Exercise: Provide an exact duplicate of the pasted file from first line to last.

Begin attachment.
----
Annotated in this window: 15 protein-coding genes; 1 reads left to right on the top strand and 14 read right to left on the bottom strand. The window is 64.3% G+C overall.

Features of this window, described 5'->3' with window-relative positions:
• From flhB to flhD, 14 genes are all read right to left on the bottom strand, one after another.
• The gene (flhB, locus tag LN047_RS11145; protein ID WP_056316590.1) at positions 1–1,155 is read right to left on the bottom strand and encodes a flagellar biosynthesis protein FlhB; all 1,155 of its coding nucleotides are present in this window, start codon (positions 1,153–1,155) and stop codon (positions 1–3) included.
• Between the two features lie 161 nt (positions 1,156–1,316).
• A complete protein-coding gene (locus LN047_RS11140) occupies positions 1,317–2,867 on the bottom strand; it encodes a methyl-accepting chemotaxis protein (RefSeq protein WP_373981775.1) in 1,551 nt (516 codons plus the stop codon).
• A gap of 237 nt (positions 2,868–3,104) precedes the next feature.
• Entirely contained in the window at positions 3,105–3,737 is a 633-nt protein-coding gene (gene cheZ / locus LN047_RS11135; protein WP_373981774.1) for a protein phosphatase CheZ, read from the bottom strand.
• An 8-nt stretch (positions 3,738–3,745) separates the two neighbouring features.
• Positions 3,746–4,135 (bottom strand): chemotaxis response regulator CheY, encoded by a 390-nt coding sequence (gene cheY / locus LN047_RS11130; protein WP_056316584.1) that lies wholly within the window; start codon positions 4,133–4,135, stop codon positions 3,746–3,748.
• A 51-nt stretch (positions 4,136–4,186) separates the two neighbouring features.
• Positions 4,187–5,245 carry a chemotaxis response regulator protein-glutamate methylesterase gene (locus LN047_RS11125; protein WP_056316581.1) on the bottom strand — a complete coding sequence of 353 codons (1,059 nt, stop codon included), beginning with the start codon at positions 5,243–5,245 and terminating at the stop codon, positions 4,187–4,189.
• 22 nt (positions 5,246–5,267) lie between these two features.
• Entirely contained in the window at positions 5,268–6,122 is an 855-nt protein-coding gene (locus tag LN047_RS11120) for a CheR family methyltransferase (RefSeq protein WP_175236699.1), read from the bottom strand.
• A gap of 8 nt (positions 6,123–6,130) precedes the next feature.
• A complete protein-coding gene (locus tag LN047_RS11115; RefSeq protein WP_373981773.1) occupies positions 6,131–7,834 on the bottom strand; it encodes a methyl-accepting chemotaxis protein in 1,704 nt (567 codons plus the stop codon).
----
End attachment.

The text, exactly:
Annotated in this window: 15 protein-coding genes; 1 reads left to right on the top strand and 14 read right to left on the bottom strand. The window is 64.3% G+C overall.

Features of this window, described 5'->3' with window-relative positions:
• From flhB to flhD, 14 genes are all read right to left on the bottom strand, one after another.
• The gene (flhB, locus tag LN047_RS11145; protein ID WP_056316590.1) at positions 1–1,155 is read right to left on the bottom strand and encodes a flagellar biosynthesis protein FlhB; all 1,155 of its coding nucleotides are present in this window, start codon (positions 1,153–1,155) and stop codon (positions 1–3) included.
• Between the two features lie 161 nt (positions 1,156–1,316).
• A complete protein-coding gene (locus LN047_RS11140) occupies positions 1,317–2,867 on the bottom strand; it encodes a methyl-accepting chemotaxis protein (RefSeq protein WP_373981775.1) in 1,551 nt (516 codons plus the stop codon).
• A gap of 237 nt (positions 2,868–3,104) precedes the next feature.
• Entirely contained in the window at positions 3,105–3,737 is a 633-nt protein-coding gene (gene cheZ / locus LN047_RS11135; protein WP_373981774.1) for a protein phosphatase CheZ, read from the bottom strand.
• An 8-nt stretch (positions 3,738–3,745) separates the two neighbouring features.
• Positions 3,746–4,135 (bottom strand): chemotaxis response regulator CheY, encoded by a 390-nt coding sequence (gene cheY / locus LN047_RS11130; protein WP_056316584.1) that lies wholly within the window; start codon positions 4,133–4,135, stop codon positions 3,746–3,748.
• A 51-nt stretch (positions 4,136–4,186) separates the two neighbouring features.
• Positions 4,187–5,245 carry a chemotaxis response regulator protein-glutamate methylesterase gene (locus LN047_RS11125; protein WP_056316581.1) on the bottom strand — a complete coding sequence of 353 codons (1,059 nt, stop codon included), beginning with the start codon at positions 5,243–5,245 and terminating at the stop codon, positions 4,187–4,189.
• 22 nt (positions 5,246–5,267) lie between these two features.
• Entirely contained in the window at positions 5,268–6,122 is an 855-nt protein-coding gene (locus tag LN047_RS11120) for a CheR family methyltransferase (RefSeq protein WP_175236699.1), read from the bottom strand.
• A gap of 8 nt (positions 6,123–6,130) precedes the next feature.
• A complete protein-coding gene (locus tag LN047_RS11115; RefSeq protein WP_373981773.1) occupies positions 6,131–7,834 on the bottom strand; it encodes a methyl-accepting chemotaxis protein in 1,704 nt (567 codons plus the stop codon).